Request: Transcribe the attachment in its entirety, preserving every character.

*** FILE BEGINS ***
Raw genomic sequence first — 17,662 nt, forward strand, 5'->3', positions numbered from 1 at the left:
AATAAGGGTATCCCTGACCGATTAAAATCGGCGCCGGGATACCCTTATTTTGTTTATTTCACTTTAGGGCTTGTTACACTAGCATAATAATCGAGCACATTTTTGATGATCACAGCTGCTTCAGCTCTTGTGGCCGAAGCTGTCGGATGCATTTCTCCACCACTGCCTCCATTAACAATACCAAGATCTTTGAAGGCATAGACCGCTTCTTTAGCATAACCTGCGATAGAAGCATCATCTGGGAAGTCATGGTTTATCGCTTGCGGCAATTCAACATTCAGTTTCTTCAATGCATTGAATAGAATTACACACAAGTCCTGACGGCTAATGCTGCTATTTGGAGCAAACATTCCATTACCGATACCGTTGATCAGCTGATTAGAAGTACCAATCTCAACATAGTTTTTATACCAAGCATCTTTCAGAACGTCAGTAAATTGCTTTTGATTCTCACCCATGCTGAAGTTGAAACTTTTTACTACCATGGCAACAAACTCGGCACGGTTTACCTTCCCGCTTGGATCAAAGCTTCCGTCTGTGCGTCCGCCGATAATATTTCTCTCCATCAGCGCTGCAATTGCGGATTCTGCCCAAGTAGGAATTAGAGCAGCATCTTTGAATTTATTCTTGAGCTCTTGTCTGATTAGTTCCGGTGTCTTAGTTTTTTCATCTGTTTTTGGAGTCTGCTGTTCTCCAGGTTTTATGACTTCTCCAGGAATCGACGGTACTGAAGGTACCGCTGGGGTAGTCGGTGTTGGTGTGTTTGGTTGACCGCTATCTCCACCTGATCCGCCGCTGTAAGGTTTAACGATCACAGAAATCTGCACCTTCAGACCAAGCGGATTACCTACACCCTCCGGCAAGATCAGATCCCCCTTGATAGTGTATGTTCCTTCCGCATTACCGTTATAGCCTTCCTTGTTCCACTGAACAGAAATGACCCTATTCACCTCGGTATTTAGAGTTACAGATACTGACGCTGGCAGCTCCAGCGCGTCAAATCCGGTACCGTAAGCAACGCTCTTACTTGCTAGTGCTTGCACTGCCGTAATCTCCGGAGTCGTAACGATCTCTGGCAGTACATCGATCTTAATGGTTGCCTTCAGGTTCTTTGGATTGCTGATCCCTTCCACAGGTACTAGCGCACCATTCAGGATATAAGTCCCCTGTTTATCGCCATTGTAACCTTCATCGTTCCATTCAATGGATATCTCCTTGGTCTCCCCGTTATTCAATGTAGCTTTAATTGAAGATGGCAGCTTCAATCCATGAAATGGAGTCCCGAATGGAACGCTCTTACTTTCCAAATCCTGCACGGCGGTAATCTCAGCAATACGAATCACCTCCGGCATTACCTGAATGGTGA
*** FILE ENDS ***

Raw genomic sequence first — 17,662 nt, forward strand, 5'->3', positions numbered from 1 at the left:
AATAAGGGTATCCCTGACCGATTAAAATCGGCGCCGGGATACCCTTATTTTGTTTATTTCACTTTAGGGCTTGTTACACTAGCATAATAATCGAGCACATTTTTGATGATCACAGCTGCTTCAGCTCTTGTGGCCGAAGCTGTCGGATGCATTTCTCCACCACTGCCTCCATTAACAATACCAAGATCTTTGAAGGCATAGACCGCTTCTTTAGCATAACCTGCGATAGAAGCATCATCTGGGAAGTCATGGTTTATCGCTTGCGGCAATTCAACATTCAGTTTCTTCAATGCATTGAATAGAATTACACACAAGTCCTGACGGCTAATGCTGCTATTTGGAGCAAACATTCCATTACCGATACCGTTGATCAGCTGATTAGAAGTACCAATCTCAACATAGTTTTTATACCAAGCATCTTTCAGAACGTCAGTAAATTGCTTTTGATTCTCACCCATGCTGAAGTTGAAACTTTTTACTACCATGGCAACAAACTCGGCACGGTTTACCTTCCCGCTTGGATCAAAGCTTCCGTCTGTGCGTCCGCCGATAATATTTCTCTCCATCAGCGCTGCAATTGCGGATTCTGCCCAAGTAGGAATTAGAGCAGCATCTTTGAATTTATTCTTGAGCTCTTGTCTGATTAGTTCCGGTGTCTTAGTTTTTTCATCTGTTTTTGGAGTCTGCTGTTCTCCAGGTTTTATGACTTCTCCAGGAATCGACGGTACTGAAGGTACCGCTGGGGTAGTCGGTGTTGGTGTGTTTGGTTGACCGCTATCTCCACCTGATCCGCCGCTGTAAGGTTTAACGATCACAGAAATCTGCACCTTCAGACCAAGCGGATTACCTACACCCTCCGGCAAGATCAGATCCCCCTTGATAGTGTATGTTCCTTCCGCATTACCGTTATAGCCTTCCTTGTTCCACTGAACAGAAATGACCCTATTCACCTCGGTATTTAGAGTTACAGATACTGACGCTGGCAGCTCCAGCGCGTCAAATCCGGTACCGTAAGCAACGCTCTTACTTGCTAGTGCTTGCACTGCCGTAATCTCCGGAGTCGTAACGATCTCTGGCAGTACATCGATCTTAATGGTTGCCTTCAGGTTCTTTGGATTGCTGATCCCTTCCACAGGTACTAGCGCACCATTCAGGATATAAGTCCCCTGTTTATCGCCATTGTAACCTTCATCGTTCCATTCAATGGATATCTCCTTGGTCTCCCCGTTATTCAATGTAGCTTTAATTGAAGATGGCAGCTTCAATCCATGAAATGGAGTCCCGAATGGAACGCTCTTACTTTCCAAATCCTGCACGGCGGTAATCTCAGCAATACGAATCACCTCCGGCATTACCTGAATGGTGA